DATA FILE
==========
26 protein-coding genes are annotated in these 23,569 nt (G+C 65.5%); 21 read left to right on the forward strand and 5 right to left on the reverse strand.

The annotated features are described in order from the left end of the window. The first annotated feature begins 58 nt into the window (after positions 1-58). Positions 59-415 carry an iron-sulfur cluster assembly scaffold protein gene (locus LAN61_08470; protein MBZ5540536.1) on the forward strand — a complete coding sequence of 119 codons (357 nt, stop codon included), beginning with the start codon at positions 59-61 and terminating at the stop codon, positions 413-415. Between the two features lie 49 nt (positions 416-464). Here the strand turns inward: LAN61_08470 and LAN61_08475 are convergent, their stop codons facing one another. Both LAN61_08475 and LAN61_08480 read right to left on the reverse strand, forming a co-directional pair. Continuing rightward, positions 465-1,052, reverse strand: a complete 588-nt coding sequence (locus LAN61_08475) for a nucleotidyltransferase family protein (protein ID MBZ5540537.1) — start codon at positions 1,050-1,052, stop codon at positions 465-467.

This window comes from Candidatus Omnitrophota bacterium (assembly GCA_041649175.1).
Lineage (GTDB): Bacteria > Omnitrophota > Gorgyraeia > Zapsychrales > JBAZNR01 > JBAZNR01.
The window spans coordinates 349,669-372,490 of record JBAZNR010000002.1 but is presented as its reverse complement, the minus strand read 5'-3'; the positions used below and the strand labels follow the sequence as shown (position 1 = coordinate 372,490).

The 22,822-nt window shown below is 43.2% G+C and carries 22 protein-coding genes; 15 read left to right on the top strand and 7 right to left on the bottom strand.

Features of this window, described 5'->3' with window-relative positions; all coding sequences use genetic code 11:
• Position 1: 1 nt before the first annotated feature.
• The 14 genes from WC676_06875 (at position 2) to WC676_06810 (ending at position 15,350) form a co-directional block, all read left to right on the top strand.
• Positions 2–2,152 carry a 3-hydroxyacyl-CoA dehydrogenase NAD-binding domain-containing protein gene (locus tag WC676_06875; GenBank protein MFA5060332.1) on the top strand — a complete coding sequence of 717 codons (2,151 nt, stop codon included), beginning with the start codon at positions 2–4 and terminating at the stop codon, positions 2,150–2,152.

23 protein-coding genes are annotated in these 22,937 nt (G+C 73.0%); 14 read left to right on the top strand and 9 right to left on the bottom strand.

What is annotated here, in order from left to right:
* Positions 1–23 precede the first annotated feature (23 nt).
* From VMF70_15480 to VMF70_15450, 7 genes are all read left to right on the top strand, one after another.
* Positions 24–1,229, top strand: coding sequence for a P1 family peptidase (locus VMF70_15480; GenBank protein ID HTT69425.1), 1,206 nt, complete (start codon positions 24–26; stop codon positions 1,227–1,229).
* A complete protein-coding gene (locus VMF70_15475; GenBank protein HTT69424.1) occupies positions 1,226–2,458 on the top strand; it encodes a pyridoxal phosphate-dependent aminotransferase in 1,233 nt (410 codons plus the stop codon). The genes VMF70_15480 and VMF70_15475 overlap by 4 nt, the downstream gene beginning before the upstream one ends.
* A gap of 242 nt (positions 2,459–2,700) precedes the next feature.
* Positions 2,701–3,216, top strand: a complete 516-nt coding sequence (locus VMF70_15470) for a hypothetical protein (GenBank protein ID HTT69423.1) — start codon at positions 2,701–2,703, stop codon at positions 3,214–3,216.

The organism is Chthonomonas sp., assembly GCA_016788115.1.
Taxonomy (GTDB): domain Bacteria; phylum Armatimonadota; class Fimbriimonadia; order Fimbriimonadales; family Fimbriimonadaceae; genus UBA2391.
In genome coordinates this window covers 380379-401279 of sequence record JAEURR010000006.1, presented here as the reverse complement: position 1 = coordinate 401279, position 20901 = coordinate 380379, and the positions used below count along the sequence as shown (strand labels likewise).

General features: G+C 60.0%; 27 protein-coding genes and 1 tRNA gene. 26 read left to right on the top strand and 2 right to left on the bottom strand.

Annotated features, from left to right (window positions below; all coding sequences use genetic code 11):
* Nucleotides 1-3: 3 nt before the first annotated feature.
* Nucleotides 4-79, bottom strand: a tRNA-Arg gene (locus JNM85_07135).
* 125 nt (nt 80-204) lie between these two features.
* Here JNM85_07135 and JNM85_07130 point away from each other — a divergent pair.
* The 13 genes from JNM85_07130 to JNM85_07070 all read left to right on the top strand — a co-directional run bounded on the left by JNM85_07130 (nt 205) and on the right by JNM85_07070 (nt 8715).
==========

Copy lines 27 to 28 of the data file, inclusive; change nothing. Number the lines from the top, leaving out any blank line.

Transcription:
* Here JNM85_07135 and JNM85_07130 point away from each other — a divergent pair.
* The 13 genes from JNM85_07130 to JNM85_07070 all read left to right on the top strand — a co-directional run bounded on the left by JNM85_07130 (nt 205) and on the right by JNM85_07070 (nt 8715).